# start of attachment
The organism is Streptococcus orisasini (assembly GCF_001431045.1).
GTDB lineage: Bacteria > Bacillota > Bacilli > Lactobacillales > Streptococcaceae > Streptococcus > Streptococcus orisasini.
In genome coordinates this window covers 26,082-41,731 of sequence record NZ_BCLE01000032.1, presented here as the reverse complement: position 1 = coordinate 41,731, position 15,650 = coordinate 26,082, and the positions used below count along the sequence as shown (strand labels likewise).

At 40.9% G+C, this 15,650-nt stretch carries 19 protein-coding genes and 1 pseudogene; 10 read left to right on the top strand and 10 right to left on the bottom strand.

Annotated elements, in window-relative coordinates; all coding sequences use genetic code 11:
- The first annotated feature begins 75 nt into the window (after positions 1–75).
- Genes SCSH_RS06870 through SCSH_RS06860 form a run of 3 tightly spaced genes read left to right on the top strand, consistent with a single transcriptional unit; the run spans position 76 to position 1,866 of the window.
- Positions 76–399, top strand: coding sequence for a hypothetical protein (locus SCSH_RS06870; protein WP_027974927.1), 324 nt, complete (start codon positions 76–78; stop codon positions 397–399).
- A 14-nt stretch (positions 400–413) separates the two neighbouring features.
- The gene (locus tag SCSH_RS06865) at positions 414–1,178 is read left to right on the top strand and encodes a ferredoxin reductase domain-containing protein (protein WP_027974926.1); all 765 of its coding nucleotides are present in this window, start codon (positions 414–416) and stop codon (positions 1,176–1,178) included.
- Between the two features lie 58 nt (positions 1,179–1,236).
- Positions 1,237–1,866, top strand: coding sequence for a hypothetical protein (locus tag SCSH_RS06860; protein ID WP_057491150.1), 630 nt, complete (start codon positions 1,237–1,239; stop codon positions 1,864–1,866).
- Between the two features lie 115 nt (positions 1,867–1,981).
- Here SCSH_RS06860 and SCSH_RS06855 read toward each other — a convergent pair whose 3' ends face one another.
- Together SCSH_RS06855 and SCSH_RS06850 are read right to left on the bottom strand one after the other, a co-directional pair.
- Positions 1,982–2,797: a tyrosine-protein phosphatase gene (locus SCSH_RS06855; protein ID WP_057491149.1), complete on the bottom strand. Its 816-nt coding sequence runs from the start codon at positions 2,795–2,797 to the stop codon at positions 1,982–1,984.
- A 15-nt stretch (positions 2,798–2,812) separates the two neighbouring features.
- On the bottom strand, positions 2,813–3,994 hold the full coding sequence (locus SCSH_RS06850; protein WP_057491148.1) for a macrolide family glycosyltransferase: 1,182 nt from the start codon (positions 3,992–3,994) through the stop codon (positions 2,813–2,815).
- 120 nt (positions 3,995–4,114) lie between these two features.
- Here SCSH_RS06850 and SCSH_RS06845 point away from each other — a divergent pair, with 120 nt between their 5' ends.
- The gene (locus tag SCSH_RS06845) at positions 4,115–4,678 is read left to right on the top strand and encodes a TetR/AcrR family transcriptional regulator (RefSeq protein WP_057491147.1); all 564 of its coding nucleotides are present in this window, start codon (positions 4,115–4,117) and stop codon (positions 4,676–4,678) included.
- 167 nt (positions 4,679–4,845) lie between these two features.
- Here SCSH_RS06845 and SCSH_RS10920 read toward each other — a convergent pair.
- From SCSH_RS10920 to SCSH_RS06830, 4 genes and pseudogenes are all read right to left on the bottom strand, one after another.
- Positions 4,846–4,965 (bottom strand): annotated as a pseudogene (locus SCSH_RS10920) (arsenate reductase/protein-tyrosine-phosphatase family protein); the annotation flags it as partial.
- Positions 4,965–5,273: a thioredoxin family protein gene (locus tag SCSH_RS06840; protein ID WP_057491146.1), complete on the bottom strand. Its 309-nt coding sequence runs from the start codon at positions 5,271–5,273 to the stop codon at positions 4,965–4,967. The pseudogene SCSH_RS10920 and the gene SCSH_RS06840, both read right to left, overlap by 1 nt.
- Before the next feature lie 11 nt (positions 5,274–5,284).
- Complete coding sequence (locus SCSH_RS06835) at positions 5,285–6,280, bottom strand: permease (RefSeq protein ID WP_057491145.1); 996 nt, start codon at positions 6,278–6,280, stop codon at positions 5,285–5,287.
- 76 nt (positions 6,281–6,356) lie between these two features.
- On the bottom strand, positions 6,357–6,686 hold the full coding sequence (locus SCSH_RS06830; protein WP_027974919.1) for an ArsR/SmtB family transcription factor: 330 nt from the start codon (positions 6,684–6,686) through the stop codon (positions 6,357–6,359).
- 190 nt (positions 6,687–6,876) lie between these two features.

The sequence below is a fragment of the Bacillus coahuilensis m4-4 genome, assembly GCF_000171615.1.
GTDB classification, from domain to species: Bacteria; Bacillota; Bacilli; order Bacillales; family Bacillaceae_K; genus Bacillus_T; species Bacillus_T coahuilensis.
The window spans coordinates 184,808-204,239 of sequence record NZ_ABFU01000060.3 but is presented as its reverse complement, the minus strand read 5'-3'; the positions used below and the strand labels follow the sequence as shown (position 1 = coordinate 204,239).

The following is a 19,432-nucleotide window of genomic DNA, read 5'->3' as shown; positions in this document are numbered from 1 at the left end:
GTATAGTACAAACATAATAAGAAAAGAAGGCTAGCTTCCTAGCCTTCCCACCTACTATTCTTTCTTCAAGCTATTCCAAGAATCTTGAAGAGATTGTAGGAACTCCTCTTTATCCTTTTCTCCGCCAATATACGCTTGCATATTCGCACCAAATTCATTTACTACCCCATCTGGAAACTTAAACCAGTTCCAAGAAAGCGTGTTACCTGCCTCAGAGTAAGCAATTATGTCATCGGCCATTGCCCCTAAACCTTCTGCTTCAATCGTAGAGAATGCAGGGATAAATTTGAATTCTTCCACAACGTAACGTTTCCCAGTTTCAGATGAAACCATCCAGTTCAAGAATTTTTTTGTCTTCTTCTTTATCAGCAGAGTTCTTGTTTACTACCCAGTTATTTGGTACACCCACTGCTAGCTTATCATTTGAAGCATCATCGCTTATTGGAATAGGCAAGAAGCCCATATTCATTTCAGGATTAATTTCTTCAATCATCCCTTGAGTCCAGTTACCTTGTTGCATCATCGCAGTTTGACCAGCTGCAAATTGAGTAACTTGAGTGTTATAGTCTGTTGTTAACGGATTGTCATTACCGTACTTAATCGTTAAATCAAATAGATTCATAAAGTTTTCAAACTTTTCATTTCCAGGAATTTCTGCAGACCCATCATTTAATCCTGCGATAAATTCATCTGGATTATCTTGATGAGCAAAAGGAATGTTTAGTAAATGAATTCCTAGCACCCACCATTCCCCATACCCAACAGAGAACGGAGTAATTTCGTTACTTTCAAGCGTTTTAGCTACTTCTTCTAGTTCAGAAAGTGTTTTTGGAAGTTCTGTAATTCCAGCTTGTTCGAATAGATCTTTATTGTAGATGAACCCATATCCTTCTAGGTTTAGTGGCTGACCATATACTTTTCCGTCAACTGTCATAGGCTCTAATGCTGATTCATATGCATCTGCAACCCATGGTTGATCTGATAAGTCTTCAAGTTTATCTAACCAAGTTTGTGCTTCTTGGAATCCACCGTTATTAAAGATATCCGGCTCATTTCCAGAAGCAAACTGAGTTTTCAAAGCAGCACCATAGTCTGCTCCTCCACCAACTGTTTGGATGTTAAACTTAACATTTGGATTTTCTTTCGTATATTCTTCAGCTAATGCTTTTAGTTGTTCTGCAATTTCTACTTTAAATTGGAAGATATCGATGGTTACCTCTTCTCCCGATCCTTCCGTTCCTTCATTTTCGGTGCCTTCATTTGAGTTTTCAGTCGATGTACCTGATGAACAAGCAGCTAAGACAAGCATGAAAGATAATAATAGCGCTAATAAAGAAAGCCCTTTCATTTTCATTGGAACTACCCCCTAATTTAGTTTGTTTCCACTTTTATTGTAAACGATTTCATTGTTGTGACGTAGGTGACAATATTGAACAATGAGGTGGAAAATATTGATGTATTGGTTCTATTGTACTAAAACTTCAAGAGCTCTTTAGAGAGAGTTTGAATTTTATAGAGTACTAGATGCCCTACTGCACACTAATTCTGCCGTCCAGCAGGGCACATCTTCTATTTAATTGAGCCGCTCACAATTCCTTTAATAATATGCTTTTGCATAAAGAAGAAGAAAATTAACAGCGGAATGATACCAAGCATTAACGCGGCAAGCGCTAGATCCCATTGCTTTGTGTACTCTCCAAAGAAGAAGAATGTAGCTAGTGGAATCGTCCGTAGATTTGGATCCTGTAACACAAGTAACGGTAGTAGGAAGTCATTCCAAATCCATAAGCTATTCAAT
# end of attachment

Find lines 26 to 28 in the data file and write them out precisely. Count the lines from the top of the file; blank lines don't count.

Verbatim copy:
- Positions 4,965–5,273: a thioredoxin family protein gene (locus tag SCSH_RS06840; protein ID WP_057491146.1), complete on the bottom strand. Its 309-nt coding sequence runs from the start codon at positions 5,271–5,273 to the stop codon at positions 4,965–4,967. The pseudogene SCSH_RS10920 and the gene SCSH_RS06840, both read right to left, overlap by 1 nt.
- Before the next feature lie 11 nt (positions 5,274–5,284).
- Complete coding sequence (locus SCSH_RS06835) at positions 5,285–6,280, bottom strand: permease (RefSeq protein ID WP_057491145.1); 996 nt, start codon at positions 6,278–6,280, stop codon at positions 5,285–5,287.